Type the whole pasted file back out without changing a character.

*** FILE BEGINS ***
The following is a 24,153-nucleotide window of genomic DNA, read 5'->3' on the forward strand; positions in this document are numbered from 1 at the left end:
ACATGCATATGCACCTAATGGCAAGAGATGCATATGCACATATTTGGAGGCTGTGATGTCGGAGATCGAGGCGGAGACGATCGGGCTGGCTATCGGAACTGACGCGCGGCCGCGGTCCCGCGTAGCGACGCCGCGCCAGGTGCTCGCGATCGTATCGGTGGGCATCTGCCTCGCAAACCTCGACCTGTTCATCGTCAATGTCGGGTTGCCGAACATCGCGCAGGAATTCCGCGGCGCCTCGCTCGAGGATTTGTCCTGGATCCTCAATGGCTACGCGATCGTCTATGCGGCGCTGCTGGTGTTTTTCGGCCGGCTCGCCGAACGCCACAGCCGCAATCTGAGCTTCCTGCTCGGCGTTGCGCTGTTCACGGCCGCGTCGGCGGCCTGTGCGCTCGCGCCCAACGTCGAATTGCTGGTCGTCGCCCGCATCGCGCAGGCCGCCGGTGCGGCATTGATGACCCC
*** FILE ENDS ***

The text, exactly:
The following is a 24,153-nucleotide window of genomic DNA, read 5'->3' on the forward strand; positions in this document are numbered from 1 at the left end:
ACATGCATATGCACCTAATGGCAAGAGATGCATATGCACATATTTGGAGGCTGTGATGTCGGAGATCGAGGCGGAGACGATCGGGCTGGCTATCGGAACTGACGCGCGGCCGCGGTCCCGCGTAGCGACGCCGCGCCAGGTGCTCGCGATCGTATCGGTGGGCATCTGCCTCGCAAACCTCGACCTGTTCATCGTCAATGTCGGGTTGCCGAACATCGCGCAGGAATTCCGCGGCGCCTCGCTCGAGGATTTGTCCTGGATCCTCAATGGCTACGCGATCGTCTATGCGGCGCTGCTGGTGTTTTTCGGCCGGCTCGCCGAACGCCACAGCCGCAATCTGAGCTTCCTGCTCGGCGTTGCGCTGTTCACGGCCGCGTCGGCGGCCTGTGCGCTCGCGCCCAACGTCGAATTGCTGGTCGTCGCCCGCATCGCGCAGGCCGCCGGTGCGGCATTGATGACCCC